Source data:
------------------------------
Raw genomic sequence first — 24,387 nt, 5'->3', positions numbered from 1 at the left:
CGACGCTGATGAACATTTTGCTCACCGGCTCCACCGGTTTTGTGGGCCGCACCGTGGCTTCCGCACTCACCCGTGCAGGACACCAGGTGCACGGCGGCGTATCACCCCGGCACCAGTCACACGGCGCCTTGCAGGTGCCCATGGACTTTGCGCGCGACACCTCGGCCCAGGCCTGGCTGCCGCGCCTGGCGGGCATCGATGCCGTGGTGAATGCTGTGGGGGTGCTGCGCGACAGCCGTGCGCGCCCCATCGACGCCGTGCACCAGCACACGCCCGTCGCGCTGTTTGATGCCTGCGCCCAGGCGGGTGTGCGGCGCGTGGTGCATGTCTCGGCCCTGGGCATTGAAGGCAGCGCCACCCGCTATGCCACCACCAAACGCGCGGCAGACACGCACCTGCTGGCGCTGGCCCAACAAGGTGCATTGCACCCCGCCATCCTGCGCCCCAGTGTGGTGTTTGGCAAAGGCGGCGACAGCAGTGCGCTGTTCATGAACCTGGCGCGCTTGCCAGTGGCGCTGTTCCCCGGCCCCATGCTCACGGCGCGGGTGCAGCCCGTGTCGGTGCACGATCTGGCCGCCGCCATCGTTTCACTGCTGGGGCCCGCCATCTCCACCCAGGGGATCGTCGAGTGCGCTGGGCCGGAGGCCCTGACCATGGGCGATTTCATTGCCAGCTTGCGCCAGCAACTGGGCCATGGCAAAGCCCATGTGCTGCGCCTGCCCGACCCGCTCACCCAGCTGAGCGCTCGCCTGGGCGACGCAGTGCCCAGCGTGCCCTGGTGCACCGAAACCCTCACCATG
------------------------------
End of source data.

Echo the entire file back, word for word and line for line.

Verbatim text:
Raw genomic sequence first — 24,387 nt, 5'->3', positions numbered from 1 at the left:
CGACGCTGATGAACATTTTGCTCACCGGCTCCACCGGTTTTGTGGGCCGCACCGTGGCTTCCGCACTCACCCGTGCAGGACACCAGGTGCACGGCGGCGTATCACCCCGGCACCAGTCACACGGCGCCTTGCAGGTGCCCATGGACTTTGCGCGCGACACCTCGGCCCAGGCCTGGCTGCCGCGCCTGGCGGGCATCGATGCCGTGGTGAATGCTGTGGGGGTGCTGCGCGACAGCCGTGCGCGCCCCATCGACGCCGTGCACCAGCACACGCCCGTCGCGCTGTTTGATGCCTGCGCCCAGGCGGGTGTGCGGCGCGTGGTGCATGTCTCGGCCCTGGGCATTGAAGGCAGCGCCACCCGCTATGCCACCACCAAACGCGCGGCAGACACGCACCTGCTGGCGCTGGCCCAACAAGGTGCATTGCACCCCGCCATCCTGCGCCCCAGTGTGGTGTTTGGCAAAGGCGGCGACAGCAGTGCGCTGTTCATGAACCTGGCGCGCTTGCCAGTGGCGCTGTTCCCCGGCCCCATGCTCACGGCGCGGGTGCAGCCCGTGTCGGTGCACGATCTGGCCGCCGCCATCGTTTCACTGCTGGGGCCCGCCATCTCCACCCAGGGGATCGTCGAGTGCGCTGGGCCGGAGGCCCTGACCATGGGCGATTTCATTGCCAGCTTGCGCCAGCAACTGGGCCATGGCAAAGCCCATGTGCTGCGCCTGCCCGACCCGCTCACCCAGCTGAGCGCTCGCCTGGGCGACGCAGTGCCCAGCGTGCCCTGGTGCACCGAAACCCTCACCATG